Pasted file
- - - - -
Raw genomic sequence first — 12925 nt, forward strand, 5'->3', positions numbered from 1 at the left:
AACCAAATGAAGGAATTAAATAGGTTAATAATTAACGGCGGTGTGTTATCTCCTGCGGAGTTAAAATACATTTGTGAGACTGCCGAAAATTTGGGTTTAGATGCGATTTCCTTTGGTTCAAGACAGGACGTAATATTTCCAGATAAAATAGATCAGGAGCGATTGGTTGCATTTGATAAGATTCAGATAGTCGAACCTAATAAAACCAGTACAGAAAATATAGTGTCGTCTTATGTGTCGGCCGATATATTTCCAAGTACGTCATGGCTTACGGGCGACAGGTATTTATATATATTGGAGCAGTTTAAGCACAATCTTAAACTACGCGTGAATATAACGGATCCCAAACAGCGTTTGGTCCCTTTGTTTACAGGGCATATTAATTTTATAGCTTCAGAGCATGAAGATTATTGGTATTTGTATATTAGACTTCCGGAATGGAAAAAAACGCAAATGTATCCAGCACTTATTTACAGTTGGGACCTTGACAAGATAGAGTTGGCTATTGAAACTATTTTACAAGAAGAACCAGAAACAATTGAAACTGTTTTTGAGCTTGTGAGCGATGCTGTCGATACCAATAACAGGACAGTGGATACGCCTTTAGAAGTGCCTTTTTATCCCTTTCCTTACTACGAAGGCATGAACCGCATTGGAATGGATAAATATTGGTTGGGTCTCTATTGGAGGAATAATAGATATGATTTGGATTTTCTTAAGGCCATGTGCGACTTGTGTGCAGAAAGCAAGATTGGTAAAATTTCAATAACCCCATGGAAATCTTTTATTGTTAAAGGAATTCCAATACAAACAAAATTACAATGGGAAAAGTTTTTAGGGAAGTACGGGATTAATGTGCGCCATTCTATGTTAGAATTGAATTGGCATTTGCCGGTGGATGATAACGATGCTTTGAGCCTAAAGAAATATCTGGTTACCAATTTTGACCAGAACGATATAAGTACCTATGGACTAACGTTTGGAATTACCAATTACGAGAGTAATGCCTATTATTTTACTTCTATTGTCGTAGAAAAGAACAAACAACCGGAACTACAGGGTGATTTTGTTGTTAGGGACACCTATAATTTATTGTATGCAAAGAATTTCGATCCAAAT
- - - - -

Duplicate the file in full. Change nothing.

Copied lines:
Raw genomic sequence first — 12925 nt, forward strand, 5'->3', positions numbered from 1 at the left:
AACCAAATGAAGGAATTAAATAGGTTAATAATTAACGGCGGTGTGTTATCTCCTGCGGAGTTAAAATACATTTGTGAGACTGCCGAAAATTTGGGTTTAGATGCGATTTCCTTTGGTTCAAGACAGGACGTAATATTTCCAGATAAAATAGATCAGGAGCGATTGGTTGCATTTGATAAGATTCAGATAGTCGAACCTAATAAAACCAGTACAGAAAATATAGTGTCGTCTTATGTGTCGGCCGATATATTTCCAAGTACGTCATGGCTTACGGGCGACAGGTATTTATATATATTGGAGCAGTTTAAGCACAATCTTAAACTACGCGTGAATATAACGGATCCCAAACAGCGTTTGGTCCCTTTGTTTACAGGGCATATTAATTTTATAGCTTCAGAGCATGAAGATTATTGGTATTTGTATATTAGACTTCCGGAATGGAAAAAAACGCAAATGTATCCAGCACTTATTTACAGTTGGGACCTTGACAAGATAGAGTTGGCTATTGAAACTATTTTACAAGAAGAACCAGAAACAATTGAAACTGTTTTTGAGCTTGTGAGCGATGCTGTCGATACCAATAACAGGACAGTGGATACGCCTTTAGAAGTGCCTTTTTATCCCTTTCCTTACTACGAAGGCATGAACCGCATTGGAATGGATAAATATTGGTTGGGTCTCTATTGGAGGAATAATAGATATGATTTGGATTTTCTTAAGGCCATGTGCGACTTGTGTGCAGAAAGCAAGATTGGTAAAATTTCAATAACCCCATGGAAATCTTTTATTGTTAAAGGAATTCCAATACAAACAAAATTACAATGGGAAAAGTTTTTAGGGAAGTACGGGATTAATGTGCGCCATTCTATGTTAGAATTGAATTGGCATTTGCCGGTGGATGATAACGATGCTTTGAGCCTAAAGAAATATCTGGTTACCAATTTTGACCAGAACGATATAAGTACCTATGGACTAACGTTTGGAATTACCAATTACGAGAGTAATGCCTATTATTTTACTTCTATTGTCGTAGAAAAGAACAAACAACCGGAACTACAGGGTGATTTTGTTGTTAGGGACACCTATAATTTATTGTATGCAAAGAATTTCGATCCAAAT